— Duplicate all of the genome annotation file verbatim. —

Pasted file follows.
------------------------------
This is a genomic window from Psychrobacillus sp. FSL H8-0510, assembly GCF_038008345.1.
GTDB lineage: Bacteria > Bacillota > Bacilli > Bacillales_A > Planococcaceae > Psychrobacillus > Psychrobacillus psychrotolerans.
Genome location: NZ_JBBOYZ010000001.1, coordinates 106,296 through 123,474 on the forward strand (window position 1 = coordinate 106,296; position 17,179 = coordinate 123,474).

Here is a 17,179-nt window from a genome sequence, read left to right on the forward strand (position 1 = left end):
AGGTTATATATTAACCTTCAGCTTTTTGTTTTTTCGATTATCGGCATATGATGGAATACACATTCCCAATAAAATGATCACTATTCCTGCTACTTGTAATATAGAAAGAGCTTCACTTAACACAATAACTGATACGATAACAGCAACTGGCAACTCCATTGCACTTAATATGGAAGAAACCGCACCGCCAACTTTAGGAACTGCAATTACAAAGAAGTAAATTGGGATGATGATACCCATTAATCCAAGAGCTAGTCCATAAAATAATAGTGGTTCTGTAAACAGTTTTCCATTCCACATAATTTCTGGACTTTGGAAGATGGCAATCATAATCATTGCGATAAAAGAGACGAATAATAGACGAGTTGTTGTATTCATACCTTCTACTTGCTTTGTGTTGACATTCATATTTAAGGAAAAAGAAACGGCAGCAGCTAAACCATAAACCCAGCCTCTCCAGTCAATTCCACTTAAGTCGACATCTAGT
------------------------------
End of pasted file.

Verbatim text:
This is a genomic window from Psychrobacillus sp. FSL H8-0510, assembly GCF_038008345.1.
GTDB lineage: Bacteria > Bacillota > Bacilli > Bacillales_A > Planococcaceae > Psychrobacillus > Psychrobacillus psychrotolerans.
Genome location: NZ_JBBOYZ010000001.1, coordinates 106,296 through 123,474 on the forward strand (window position 1 = coordinate 106,296; position 17,179 = coordinate 123,474).

Here is a 17,179-nt window from a genome sequence, read left to right on the forward strand (position 1 = left end):
AGGTTATATATTAACCTTCAGCTTTTTGTTTTTTCGATTATCGGCATATGATGGAATACACATTCCCAATAAAATGATCACTATTCCTGCTACTTGTAATATAGAAAGAGCTTCACTTAACACAATAACTGATACGATAACAGCAACTGGCAACTCCATTGCACTTAATATGGAAGAAACCGCACCGCCAACTTTAGGAACTGCAATTACAAAGAAGTAAATTGGGATGATGATACCCATTAATCCAAGAGCTAGTCCATAAAATAATAGTGGTTCTGTAAACAGTTTTCCATTCCACATAATTTCTGGACTTTGGAAGATGGCAATCATAATCATTGCGATAAAAGAGACGAATAATAGACGAGTTGTTGTATTCATACCTTCTACTTGCTTTGTGTTGACATTCATATTTAAGGAAAAAGAAACGGCAGCAGCTAAACCATAAACCCAGCCTCTCCAGTCAATTCCACTTAAGTCGACATCTAGT